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Last year there was a host of blog posts and thoughts on Semantic Search including this and this on the Koozai blog. A question to Matt Cutts in 2010 asking ‘What is the future of Semantic Search’ showed some early insight into what Google may be working towards. Let’s take a look at what we know.
When a web user searches for a particular query, the chances are that this query can be written in different ways and search engines would match it to results using plurals and synonyms of your query. This is the traditional way that search has worked and it has done a decent job of returning relevant results. Along with the recent algorithm updates that have cut down on the spam and manipulative ways to have a site show for a given search query, Semantic Search will make a bigger difference to answering a user’s search query with the most relevant results.
Traditional search algorithms match search queries with content and order the results by relevance and authority, loosely speaking. What semantic search is going to do is show you very detailed, relevant results through understanding your query in more depth.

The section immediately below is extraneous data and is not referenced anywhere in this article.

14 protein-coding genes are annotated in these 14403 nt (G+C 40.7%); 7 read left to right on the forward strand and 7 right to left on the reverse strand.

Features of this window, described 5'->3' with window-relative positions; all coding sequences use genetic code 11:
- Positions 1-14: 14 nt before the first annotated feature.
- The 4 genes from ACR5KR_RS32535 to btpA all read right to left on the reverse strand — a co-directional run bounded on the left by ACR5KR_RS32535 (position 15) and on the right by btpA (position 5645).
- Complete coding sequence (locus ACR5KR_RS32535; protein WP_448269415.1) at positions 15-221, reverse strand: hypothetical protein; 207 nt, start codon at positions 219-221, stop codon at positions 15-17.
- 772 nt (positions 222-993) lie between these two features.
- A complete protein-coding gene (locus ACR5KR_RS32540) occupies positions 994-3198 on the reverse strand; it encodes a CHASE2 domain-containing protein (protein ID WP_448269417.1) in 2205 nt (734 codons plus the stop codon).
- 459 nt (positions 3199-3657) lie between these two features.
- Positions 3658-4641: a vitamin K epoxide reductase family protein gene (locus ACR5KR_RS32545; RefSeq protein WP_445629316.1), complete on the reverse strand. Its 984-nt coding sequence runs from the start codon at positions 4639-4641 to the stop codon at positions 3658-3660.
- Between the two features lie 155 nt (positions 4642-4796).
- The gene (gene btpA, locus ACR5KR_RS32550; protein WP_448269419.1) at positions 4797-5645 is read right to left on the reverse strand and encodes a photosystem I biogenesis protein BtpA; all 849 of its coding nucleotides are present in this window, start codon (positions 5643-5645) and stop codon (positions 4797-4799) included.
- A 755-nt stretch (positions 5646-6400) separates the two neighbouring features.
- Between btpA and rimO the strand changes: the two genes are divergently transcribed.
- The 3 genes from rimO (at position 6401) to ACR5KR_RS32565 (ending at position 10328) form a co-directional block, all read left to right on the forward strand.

Humans are very good at interpreting the use of language to associate words and topics with those mentioned or not mentioned. Computers are not great at this, but they are learning.
Google is always getting smarter and services such as Wolfram Alpha has been designed to only return informational results based on a search query.
You may have noticed the visual changes in the Google search results in recent months. Knowledge graph information, weather, sports scores, answers to maths questions, image result suggestions, keyword phrase suggestions. These are all part of the growth of Semantic Search and designed to help return a more relevant result to a query.
When you search for a brand such as Google in Google (yes the internet won’t explode if you do this) then you will get a nice company summary on the right hand side. Providing this information what is referred to as Knowledge Graph and is part of Semantic Search.
Search for ‘What is the weather in London this Monday’ and you’ll see the information right there. Google understands the key elements in your use of language.
Say I wanted to know the latest football score of my local team, a quick search using ‘Southampton FC latest score’ returns the following:
Inputting a calculation into Google such as ‘what is 25 times 4 divided by 2’ will bring up the calculator function with your calculation. This is just what I wanted to see, not a list of snippets of calculations from various websites.